A delirium is a manifestation of an acute diffuse cerebral dysregulation, usually determined in a multifactorial manner. There is an imbalance in neurotransmitters, especially a shortage of acetylcholine and a (relative) excess of dopamine. It is for this reason that medication with an anticholinergic (side) effect may trigger a delirium and forms the basis for the use of dopamine antagonists in the drug-based treatment of a delirium.
There is always an underlying medical disorder or it is an effect of a drug or substance taken. Even in the palliative phase one or more of these underlying disorders may be treatable, and it is therefore appropriate to actively search for it.
In the aetiology, a distinction is made between predisposing factors and precipitating or triggering factors. If there are clear predisposing factors, a minor predisposing factor will already be sufficient to induce a delirium.
For example, a urinary tract infection can sometimes be enough to trigger a delirium with an old and fragile brain. On the other hand, very strong precipitating factors are needed to derail a young and healthy brain.
The following characteristics are predisposing factors for a delirium:
age ≥70 years
pre-existing cognitive disorders, such as dementia or CVA
visual and hearing disorders
disorders in the activities of daily living (ADL)
use of alcohol and opioids
The following characteristics are precipitating factors for the occurrence of a delirium:
brain tumours and metastases, carcinomatous meningitis
opioids: at the start of treatment or on increasing the dose, as well as with chronic use of the same dose during deterioration of the patient associated with weight loss, low serum albumin and/or dehydration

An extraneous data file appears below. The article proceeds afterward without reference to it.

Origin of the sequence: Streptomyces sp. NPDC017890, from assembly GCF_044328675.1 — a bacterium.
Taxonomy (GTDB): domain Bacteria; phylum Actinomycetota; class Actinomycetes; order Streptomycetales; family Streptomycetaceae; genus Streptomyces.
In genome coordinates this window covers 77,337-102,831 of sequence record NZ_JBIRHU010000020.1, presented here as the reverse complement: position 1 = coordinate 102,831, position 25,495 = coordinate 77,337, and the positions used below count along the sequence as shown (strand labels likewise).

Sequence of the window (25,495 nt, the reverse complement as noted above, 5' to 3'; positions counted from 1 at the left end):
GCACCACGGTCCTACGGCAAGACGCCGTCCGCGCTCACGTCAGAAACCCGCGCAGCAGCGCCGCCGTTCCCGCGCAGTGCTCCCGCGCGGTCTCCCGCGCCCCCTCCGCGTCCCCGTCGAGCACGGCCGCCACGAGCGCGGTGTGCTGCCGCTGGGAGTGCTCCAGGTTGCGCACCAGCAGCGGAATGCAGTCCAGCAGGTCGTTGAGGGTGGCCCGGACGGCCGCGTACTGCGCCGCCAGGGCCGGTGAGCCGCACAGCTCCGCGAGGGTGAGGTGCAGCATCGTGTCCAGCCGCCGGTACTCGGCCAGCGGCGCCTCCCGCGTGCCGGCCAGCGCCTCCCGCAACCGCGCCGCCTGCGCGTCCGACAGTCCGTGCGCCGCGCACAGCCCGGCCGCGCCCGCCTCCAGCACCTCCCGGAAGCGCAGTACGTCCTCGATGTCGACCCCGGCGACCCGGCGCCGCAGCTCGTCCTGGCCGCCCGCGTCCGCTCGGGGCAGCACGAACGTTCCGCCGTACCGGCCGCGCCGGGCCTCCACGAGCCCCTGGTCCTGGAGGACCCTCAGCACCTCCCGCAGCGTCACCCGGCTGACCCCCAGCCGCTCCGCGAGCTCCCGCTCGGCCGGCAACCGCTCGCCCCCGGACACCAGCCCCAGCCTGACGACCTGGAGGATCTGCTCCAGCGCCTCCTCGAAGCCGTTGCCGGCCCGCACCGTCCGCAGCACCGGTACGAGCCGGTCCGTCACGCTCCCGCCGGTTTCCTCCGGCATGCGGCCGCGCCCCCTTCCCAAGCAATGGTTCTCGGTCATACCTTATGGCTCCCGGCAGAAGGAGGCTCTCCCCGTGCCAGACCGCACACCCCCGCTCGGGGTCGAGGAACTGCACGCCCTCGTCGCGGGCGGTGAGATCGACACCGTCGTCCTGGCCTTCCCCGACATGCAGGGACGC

all medications with a sedative effect or side effect
benzodiazepines or withdrawal of these medications. A relative overdose of these medications may easily occur with liver and/or renal failure
corticosteroids may cause psychiatric disturbances, including a delirium. These disturbances especially occur with high doses and usually during the first two weeks of corticosteroid therapy. The latter is not a fixed rule, the disturbances may always occur, at any dose, at any moment and also when gradually reducing corticosteroids. It makes it difficult that corticosteroids are indicated for increased intracranial pressure, as is seen with cerebral metastases. If a delirium subsequently develops, it is sometimes unclear if the cause lies with the cerebral metastasis or the corticosteroid.
anticholinergics and drugs with an anticholinergic side effect (e.g. tricyclic antidepressants, some eye drops, phenothiazines, antihistamines, spasmolytics, anti-emetics and antiarrhythmics)
chemotherapeutic agents such as ifosfamide, asparaginase, chlorambucil, cytarabine, vincristine and vinblastine
some antibiotics, such as ciprofloxacin, isoniazid and voriconazole
other drugs: digoxin and ketamine
In most cases, there are multiple (on average three) precipitating factors. In a third of cases only one precipitating factor is involved.
The most common precipitating factors are (in decreasing order of prevalence):